Studying HCI at UMD
There are many ways to study HCI at UMD – from taking occasional courses to getting a degree. We welcome students from around campus to study and work with us.
HCIL has compiled a list of human-computer interaction courses offered at the University of Maryland. In addition to courses to be taught by HCIL members, there are courses being offered from several different departments which have shown interest in human-computer interaction issues. HCIL would like to help to increase visibility for HCI courses and this topic in general.
While there is no specific undergraduate degree in HCI at UMD, it is possible to concentrate in HCI through the UMD Individual Studies Program (IVSP). The IVSP allows a student to create their own major and program of study. We are currently working with the IVSP program to help define a typical HCI sequence for the IVSP program. Until we have established this sequence, you must define your own course sequence with any faculty advisor you choose. Learn more about the IVSP program.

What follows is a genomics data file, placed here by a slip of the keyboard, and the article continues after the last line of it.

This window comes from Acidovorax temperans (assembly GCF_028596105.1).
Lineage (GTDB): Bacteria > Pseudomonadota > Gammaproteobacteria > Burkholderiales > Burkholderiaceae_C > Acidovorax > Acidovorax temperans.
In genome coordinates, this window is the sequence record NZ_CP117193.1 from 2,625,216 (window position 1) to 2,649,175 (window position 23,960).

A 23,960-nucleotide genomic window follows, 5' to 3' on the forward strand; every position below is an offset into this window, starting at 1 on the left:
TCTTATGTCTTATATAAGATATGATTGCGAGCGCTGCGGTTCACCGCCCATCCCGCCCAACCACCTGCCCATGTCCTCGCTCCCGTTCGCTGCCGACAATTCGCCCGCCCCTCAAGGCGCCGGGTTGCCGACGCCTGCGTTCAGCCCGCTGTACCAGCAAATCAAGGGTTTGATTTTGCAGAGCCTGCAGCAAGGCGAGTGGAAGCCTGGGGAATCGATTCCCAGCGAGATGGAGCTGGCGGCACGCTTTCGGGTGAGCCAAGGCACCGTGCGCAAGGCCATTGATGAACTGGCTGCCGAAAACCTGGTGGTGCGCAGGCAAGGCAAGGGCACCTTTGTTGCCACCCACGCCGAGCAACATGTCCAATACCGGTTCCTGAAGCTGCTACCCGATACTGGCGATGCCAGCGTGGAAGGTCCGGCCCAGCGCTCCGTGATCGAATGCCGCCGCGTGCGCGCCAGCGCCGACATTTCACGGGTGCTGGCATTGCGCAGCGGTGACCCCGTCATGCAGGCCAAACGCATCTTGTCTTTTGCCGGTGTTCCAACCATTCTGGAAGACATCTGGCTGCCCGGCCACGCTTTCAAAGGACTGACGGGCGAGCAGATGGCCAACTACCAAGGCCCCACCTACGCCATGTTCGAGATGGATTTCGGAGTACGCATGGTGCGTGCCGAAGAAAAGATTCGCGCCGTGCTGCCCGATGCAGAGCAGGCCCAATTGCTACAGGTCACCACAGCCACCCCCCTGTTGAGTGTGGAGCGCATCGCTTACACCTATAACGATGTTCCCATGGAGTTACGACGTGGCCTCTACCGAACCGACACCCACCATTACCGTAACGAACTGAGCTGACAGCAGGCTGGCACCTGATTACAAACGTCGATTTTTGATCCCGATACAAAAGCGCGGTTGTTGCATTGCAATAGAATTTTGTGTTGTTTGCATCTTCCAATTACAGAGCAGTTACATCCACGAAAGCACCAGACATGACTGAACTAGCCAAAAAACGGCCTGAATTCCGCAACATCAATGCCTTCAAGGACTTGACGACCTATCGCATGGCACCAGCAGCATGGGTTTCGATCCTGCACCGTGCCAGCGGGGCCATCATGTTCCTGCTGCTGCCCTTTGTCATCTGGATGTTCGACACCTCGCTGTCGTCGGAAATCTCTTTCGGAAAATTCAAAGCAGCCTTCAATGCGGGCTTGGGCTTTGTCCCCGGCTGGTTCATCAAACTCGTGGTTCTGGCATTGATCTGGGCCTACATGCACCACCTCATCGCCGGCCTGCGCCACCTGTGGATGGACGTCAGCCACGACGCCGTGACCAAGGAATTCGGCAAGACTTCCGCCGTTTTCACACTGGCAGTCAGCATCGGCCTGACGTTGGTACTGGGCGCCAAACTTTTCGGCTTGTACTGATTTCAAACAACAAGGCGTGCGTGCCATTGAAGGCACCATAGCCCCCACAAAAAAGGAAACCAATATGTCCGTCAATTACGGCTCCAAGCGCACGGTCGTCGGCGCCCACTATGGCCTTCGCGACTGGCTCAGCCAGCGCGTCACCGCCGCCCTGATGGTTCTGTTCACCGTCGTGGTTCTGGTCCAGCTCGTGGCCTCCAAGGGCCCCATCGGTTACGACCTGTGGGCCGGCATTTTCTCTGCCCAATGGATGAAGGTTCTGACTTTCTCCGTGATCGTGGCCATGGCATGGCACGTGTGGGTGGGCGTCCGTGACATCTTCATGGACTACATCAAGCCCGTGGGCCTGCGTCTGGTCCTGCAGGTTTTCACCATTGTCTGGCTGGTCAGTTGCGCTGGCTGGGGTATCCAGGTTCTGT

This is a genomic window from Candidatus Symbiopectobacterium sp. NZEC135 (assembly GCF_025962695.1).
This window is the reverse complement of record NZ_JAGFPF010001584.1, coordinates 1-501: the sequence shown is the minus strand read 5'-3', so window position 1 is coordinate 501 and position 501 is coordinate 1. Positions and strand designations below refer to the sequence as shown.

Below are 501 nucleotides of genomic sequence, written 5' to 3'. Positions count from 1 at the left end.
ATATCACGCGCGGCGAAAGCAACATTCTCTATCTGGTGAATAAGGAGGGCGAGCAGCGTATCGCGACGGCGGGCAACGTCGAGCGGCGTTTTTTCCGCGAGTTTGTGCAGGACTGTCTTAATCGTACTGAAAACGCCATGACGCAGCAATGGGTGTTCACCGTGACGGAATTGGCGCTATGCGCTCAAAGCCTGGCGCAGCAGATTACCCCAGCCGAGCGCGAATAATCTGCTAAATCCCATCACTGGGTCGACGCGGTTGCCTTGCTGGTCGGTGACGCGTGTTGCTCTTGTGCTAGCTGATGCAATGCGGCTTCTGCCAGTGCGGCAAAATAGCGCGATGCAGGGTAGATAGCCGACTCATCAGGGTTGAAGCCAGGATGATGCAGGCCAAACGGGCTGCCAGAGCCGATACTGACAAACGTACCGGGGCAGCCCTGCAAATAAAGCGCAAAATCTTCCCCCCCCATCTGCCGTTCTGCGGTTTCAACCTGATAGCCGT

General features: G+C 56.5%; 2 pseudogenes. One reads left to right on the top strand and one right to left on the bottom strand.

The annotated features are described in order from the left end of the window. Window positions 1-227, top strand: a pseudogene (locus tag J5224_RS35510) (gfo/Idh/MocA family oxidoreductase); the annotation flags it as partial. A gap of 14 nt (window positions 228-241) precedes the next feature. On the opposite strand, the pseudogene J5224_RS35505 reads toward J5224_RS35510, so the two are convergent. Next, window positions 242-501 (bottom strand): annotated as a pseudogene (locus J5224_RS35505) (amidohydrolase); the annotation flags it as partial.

The College of Information Studies, Maryland’s iSchool, offers a Master of Science degree in Human-Computer Interaction. The HCI Master’s degree integrates information studies, computer science, education, psychology and engineering to prepare HCI leaders of the future. Through coursework and research experiences, students in this program will develop skills in fundamentals of Human-Computer Interaction, advanced research methods, usability analysis and testing, social computing strategies and technologies, and technology design. Electives, individual research experiences, and projects will allow students to develop their own specialties within HCI. To learn more about the HCI Masters Degree, visit the HCIL’s Masters Program or the iSchool’s HCI Master’s website.
The Human-Computer Interaction Laboratory (HCIL) is an interdisciplinary research community, but prospective students must be admitted and pursue a degree in a particular department, usually computer science, library science, information management, psychology, or education. Once admitted we consider students for Graduate Research Assistantships and for participation in projects. Often projects involve students from several units and we collaborate regularly. Learn more about studying HCI as a PhD student at UMD.